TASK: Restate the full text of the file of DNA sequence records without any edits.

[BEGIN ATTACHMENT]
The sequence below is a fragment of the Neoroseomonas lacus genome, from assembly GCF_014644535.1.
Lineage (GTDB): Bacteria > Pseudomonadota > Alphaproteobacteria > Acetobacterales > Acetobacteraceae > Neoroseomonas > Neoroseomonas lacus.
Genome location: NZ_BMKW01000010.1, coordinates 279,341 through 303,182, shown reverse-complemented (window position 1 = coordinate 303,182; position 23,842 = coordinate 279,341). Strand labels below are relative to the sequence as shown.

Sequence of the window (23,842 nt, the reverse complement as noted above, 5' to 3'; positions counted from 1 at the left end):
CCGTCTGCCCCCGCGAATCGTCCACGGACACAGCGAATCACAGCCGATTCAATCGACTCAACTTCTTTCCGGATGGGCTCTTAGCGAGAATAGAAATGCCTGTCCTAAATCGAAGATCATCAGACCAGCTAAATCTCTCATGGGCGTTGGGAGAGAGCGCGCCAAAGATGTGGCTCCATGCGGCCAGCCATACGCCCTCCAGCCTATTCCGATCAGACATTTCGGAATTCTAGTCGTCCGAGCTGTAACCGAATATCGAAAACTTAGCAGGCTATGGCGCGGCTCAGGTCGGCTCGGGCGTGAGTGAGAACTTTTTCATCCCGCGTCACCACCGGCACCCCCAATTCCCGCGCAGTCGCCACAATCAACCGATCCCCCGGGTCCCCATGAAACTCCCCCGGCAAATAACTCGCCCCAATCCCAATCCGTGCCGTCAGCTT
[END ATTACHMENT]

The sequence below is a fragment of the Neoroseomonas lacus genome, from assembly GCF_014644535.1.
Lineage (GTDB): Bacteria > Pseudomonadota > Alphaproteobacteria > Acetobacterales > Acetobacteraceae > Neoroseomonas > Neoroseomonas lacus.
Genome location: NZ_BMKW01000010.1, coordinates 279,341 through 303,182, shown reverse-complemented (window position 1 = coordinate 303,182; position 23,842 = coordinate 279,341). Strand labels below are relative to the sequence as shown.

Sequence of the window (23,842 nt, the reverse complement as noted above, 5' to 3'; positions counted from 1 at the left end):
CCGTCTGCCCCCGCGAATCGTCCACGGACACAGCGAATCACAGCCGATTCAATCGACTCAACTTCTTTCCGGATGGGCTCTTAGCGAGAATAGAAATGCCTGTCCTAAATCGAAGATCATCAGACCAGCTAAATCTCTCATGGGCGTTGGGAGAGAGCGCGCCAAAGATGTGGCTCCATGCGGCCAGCCATACGCCCTCCAGCCTATTCCGATCAGACATTTCGGAATTCTAGTCGTCCGAGCTGTAACCGAATATCGAAAACTTAGCAGGCTATGGCGCGGCTCAGGTCGGCTCGGGCGTGAGTGAGAACTTTTTCATCCCGCGTCACCACCGGCACCCCCAATTCCCGCGCAGTCGCCACAATCAACCGATCCCCCGGGTCCCCATGAAACTCCCCCGGCAAATAACTCGCCCCAATCCCAATCCGTGCCGTCAGCTT